Excerpts from Jim Conrad's
Naturalist Newsletter

from the June 5, 2005 Newsletter issued from the Sierra Nevada foothills somewhat east of Placerville, California, USA

The other day I was exploring a logging road deep in a moist, shadowy, steep-walled valley in nearby El Dorado National Forest. At the head of the valley next to a stream in a deeply shaded glen there stood in a shaft of brilliant light a yard-high plant as vividly on display as any I have ever seen. It was a biennial with a vigorous leafy spike of drooping, ghostly, white, cigar-stub-size flowers arising from an ample rosette of last year's outward-arching basal leaves.

The effect was like something from a Wagnerian opera, like finding a Parsifalian arm thrust skyward from a nest of oversized laurel leaves, the tender fist grasping a radiantly white, blossoming sword.

On the one hand I knew I'd never seen a plant exactly like this, yet, on the other, something about it was profoundly familiar. Once I began analyzing the flower structure I knew why: During my years of heavy-duty backpacking in the mountains of southern Germany and Austria I lumbered by untold hundreds of thousands of this species. It was the "Fingerhut," in English known as Foxglove, DIGITALIS PURPUREA. In German forests, at least in the mountainous south, Foxglove is abundant in moist soil along forest roads and in mountain meadows. It's like lupines here and magnolias in Mississippi: To me, Foxgloves simply mean German woods-wandering.

Wild, natural Foxgloves in Europe bear purplish flowers, not white. However, Foxgloves make fine garden plantings so horticulturalists have developed any number of curious and beautiful strains, including a white-flowered form such as the one at http://hiking.adampaul.com/gallery/alamere03/image38.html.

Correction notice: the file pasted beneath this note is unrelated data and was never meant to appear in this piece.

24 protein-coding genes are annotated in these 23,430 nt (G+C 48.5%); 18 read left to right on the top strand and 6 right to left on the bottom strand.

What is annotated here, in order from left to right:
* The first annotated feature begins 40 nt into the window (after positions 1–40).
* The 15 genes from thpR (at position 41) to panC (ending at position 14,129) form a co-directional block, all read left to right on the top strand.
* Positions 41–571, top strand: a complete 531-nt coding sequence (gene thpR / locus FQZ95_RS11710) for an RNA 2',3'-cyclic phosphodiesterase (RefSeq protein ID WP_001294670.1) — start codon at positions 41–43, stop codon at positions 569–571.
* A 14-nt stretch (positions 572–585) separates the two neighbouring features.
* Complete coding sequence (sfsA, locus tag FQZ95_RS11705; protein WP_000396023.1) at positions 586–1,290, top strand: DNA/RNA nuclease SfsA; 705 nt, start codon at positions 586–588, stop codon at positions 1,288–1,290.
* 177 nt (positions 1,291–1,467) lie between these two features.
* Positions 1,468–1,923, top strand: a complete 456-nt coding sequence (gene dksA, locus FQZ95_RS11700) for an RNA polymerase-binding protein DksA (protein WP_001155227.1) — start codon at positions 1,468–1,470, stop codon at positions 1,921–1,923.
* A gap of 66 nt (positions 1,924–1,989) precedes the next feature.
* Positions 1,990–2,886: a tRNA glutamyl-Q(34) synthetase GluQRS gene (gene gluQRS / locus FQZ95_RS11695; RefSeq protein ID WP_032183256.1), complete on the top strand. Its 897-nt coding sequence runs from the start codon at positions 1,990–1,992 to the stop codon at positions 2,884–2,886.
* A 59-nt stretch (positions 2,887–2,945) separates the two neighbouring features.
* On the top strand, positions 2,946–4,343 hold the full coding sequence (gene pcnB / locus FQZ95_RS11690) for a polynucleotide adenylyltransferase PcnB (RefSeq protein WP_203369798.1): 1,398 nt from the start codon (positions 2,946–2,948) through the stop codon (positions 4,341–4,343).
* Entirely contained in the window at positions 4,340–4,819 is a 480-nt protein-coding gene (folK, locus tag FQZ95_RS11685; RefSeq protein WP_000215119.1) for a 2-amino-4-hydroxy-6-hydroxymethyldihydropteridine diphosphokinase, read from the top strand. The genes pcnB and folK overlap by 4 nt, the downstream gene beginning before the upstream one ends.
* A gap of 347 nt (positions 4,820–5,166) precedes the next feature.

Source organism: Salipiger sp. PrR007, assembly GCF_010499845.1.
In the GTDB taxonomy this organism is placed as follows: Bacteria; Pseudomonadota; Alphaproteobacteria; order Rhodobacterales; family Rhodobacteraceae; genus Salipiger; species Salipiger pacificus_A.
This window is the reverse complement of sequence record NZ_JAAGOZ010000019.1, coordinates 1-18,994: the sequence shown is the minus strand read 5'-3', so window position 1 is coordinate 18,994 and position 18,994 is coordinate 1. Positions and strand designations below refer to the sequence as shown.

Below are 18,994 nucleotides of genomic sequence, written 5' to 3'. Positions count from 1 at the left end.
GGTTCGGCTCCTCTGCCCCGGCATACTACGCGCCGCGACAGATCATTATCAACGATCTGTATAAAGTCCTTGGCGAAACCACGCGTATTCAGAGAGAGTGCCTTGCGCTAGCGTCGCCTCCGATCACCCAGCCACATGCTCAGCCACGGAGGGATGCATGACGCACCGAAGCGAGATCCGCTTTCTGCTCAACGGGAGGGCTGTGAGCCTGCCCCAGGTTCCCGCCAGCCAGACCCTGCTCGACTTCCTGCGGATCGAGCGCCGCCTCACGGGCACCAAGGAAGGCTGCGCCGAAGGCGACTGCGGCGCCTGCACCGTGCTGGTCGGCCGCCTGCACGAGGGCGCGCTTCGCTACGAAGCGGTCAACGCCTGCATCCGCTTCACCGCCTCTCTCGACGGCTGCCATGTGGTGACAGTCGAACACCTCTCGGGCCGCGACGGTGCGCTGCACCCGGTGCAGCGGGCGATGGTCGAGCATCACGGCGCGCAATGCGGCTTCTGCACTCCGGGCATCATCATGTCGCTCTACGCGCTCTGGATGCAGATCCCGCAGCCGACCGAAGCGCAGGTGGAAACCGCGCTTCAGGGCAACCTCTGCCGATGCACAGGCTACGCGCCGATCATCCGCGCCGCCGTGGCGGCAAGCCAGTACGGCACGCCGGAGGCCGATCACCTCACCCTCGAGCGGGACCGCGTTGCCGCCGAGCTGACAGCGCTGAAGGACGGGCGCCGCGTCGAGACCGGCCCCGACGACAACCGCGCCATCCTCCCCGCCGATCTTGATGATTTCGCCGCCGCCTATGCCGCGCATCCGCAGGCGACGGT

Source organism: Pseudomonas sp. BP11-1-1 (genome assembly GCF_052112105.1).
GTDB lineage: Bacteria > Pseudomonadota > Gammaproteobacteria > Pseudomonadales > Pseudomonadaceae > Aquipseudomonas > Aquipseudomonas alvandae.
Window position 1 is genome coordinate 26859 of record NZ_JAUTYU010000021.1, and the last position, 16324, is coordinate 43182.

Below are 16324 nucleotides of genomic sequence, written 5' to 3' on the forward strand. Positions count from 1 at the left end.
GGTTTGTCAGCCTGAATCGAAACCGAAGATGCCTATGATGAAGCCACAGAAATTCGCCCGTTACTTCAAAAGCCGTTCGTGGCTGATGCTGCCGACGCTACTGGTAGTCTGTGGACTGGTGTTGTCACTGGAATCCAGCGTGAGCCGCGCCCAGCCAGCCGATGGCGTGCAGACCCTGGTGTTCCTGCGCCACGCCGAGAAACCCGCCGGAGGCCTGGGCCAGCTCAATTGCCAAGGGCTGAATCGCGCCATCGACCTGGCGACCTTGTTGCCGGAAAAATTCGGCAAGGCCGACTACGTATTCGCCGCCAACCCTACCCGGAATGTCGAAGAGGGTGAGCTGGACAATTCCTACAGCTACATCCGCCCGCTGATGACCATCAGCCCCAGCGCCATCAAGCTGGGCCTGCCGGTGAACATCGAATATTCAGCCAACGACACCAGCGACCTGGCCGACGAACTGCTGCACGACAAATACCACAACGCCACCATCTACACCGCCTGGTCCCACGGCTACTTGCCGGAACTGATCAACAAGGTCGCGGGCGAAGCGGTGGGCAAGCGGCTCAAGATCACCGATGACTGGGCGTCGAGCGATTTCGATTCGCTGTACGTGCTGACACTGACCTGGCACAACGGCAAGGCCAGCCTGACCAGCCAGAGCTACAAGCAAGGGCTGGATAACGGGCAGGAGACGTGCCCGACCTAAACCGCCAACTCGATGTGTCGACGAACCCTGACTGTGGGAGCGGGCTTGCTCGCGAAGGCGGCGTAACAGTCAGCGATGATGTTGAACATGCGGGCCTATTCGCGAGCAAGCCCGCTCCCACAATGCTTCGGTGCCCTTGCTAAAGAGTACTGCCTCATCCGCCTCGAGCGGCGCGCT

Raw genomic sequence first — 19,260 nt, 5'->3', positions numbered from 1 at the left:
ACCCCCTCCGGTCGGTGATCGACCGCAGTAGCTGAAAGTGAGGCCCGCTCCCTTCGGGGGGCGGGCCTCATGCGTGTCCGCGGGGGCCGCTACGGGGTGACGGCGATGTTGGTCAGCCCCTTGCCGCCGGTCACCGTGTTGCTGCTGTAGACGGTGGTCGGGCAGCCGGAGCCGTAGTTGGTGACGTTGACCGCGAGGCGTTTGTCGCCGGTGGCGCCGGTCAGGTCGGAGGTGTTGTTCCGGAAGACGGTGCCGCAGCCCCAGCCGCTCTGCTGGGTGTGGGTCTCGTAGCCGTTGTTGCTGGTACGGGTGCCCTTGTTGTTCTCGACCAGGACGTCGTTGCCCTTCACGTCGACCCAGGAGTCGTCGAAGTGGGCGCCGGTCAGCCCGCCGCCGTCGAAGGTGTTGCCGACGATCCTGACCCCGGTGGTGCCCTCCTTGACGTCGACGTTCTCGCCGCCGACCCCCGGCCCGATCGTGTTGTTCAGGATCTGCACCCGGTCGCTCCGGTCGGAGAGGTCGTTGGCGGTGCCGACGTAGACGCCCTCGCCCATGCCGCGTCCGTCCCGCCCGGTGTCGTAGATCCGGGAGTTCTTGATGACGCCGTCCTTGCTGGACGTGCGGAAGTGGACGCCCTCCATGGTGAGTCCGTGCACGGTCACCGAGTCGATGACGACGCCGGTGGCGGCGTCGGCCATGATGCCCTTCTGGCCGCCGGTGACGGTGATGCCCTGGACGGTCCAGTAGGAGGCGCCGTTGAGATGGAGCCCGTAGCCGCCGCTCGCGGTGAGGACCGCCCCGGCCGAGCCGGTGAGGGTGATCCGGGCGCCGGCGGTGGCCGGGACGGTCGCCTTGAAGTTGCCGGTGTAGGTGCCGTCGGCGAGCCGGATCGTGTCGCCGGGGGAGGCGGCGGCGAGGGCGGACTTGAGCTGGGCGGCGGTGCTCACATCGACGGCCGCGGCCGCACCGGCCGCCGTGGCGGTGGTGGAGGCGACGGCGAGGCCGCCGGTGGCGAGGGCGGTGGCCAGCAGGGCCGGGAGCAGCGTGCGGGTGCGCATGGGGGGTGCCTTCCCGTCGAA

A picture showing the more typical purplish blossoms is at a website about North America's invasive weeds at http://www.invasive.org/images/768x512/1261101.jpg.

That day it was impossible for me to regard that gorgeous, spooky plant as just another weed. Its perfect placement in a shaft of light at the valley head was uncanny. Its dignified presence and unrestrained robustness gave me the sensation of being in the presence of a superior being. And then, of course, there was the matter of the plant's medicinal value.

For, extract from second-year growth of Foxglove has long been known as powerful medicine. When people with arrhythmic heartbeats "take their digitalis," they're taking the stuff of Foxglove. Digitalis medicine goes by such names as digitoxin or digoxin, or by brand names such as Lanoxin and Purgoxin. Since one side-effect of taking digitalis is loss of appetite, some people have abused the drug for weight-loss purposes. Knowing how digitalis affects the heart, that seems like a pretty reckless weight- loss strategy.

In fact, most modern herbalists steer away from using Foxglove extract because it's too hard to judge how much active ingredient is present in herbal preparations. Foxglove is too powerful to fool with.

I think I would have come to the same conclusion not even knowing about its medicinal value -- just by seeing the plant so self-possessed there in the dazzling beam of light in the shadowy mountain glen that day.